Riviera has long served as a classroom for those interested in golf architecture.
It continues to serve as a place for study, though at the current pace, study of a different kind.
Namely, how not to "restore."
As Thomas Bonk outlined in the LA Times, Riviera management, superintendent Matt Morton and Tom Fazio's firm have overseen the expansion of three greens: No. 3, No. 9 and No. 12. The changes have been described as a restoration of the original George Thomas-Billy Bell design.
While the idea of expanding greens back to their original size is nearly always a great idea on older courses, Riviera is sadly serving as a case study in how not to go about it.
In their defense, the problem is extremely complicated: trying to add green space onto existing USGA spec greens. It's a bit like trying to expand an aquarium while keeping the tank full. In this case they are attempting to tie into a sand substructure while also working into the surrounding terrain.
As difficult as the task is, it is manageable.
The current expansions of No. 3, No. 9 and No. 12--a precursor of even more changes to come this summer--was ultimately unsuccessful because of the failure to account for the nearly 80 years of top dressing build up that elevated the green floors above the surrounds.
Ah, but for those of you whose eyes haven't glazed over at this point, you might be saying, "the greens were rebuilt in 1993, how can their be topdressing build up?"
When the greens were rebuilt, they were not lowered the 4-5 inches that would have taken the greens down to their original height. A mistake? Perhaps, but Bill Coore and Ben Crenshaw were not attempting to restore the greens to their original sizes. They were adding some lost hole locations, but in general, trying to not disturb the evolved course.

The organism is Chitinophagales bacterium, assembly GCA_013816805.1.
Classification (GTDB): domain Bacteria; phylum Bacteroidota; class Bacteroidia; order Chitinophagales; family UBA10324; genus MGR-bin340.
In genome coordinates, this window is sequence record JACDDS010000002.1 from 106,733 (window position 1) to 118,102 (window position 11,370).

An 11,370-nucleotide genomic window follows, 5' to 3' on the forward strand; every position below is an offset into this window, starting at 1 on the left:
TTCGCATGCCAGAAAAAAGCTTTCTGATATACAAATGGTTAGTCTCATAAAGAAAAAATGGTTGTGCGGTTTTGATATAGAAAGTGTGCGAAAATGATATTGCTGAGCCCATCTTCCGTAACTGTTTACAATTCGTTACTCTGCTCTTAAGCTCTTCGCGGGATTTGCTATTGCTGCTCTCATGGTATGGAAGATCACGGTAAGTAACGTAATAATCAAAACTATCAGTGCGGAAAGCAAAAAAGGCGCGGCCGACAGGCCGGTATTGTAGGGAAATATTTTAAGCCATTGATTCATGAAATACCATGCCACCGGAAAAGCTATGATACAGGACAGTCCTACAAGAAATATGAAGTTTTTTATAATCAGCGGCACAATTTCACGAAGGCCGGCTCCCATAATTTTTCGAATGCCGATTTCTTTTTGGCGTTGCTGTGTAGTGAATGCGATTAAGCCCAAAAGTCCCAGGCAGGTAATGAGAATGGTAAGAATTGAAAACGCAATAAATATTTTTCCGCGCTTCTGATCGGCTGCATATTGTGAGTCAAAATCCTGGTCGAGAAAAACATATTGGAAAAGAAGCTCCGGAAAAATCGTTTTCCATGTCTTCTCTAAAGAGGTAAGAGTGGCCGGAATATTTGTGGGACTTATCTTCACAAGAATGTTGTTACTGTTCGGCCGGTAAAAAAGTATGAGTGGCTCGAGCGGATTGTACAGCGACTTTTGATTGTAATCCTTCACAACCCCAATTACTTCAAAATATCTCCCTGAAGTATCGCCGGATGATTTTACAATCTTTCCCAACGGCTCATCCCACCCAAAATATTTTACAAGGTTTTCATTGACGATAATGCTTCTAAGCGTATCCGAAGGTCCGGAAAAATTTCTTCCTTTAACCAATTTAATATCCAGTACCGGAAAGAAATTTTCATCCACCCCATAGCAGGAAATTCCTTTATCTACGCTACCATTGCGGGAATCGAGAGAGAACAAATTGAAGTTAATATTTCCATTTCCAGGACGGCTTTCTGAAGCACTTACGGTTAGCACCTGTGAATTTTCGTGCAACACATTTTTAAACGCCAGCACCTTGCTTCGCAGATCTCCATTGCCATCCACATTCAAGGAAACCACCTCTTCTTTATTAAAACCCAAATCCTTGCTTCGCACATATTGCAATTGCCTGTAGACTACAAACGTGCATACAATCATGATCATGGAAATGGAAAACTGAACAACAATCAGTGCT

Therefore, today you have the original green areas (slightly expanded in '93), and then these newly "restored" areas that are sloping down and away from the elevated, primary green space. The effect is Donald Ross/Pinehurst-like. Unfortunately, Thomas-Bell were not into the crowned green look (and Donald Ross wasn't either if you look closely at the evolution of Pinehurst).
Now, all of this would seem to be a minor technicality except that nearly all of the "restored" green space on No. 9 and No. 12 does not tie-in with the primary green, and worse, is unpinnable in tournament conditions because of the noticeable tilt away from the main green floor.
(Well, unless Tom Meeks was handling the setup, then this quibbling is all irrelevant!)
The approach to No. 9's front hole location has long been extremely difficult. But the expanded putting surface should make the shot much easier with such an inviting target and less difficult recovery pitches for those missing the green.
Most noticeable is the front expansion on No. 9, which will help players landing short of the green. (Before, the chip shot over kikuyu to the small green surface was incredibly demanding...now those misses will be putting.)
In this historic photo of No. 9 taken from the third tee, notice how the green in the front area has a backstop of sorts (the approach comes into this green from about 2 o'clock in the photo).
Also notice how that banking has changed to today's look (above), which is a false drop off. Then look at the photos taken today where you can see the border of the old green, and the new surface in the lighter shade. That entire "restored" area of new surface falls off gently toward the left of this photo.
With a bit more attention to this type of detail, I suspect that these green expansions could have tied in better with the existing green and served to restore the original design.
Unfortunately the green expansions appear to do a disservice to the original design.
They fail to add more hole locations, while also not adding any strategic interest, which was always the number one priority for Captain Thomas.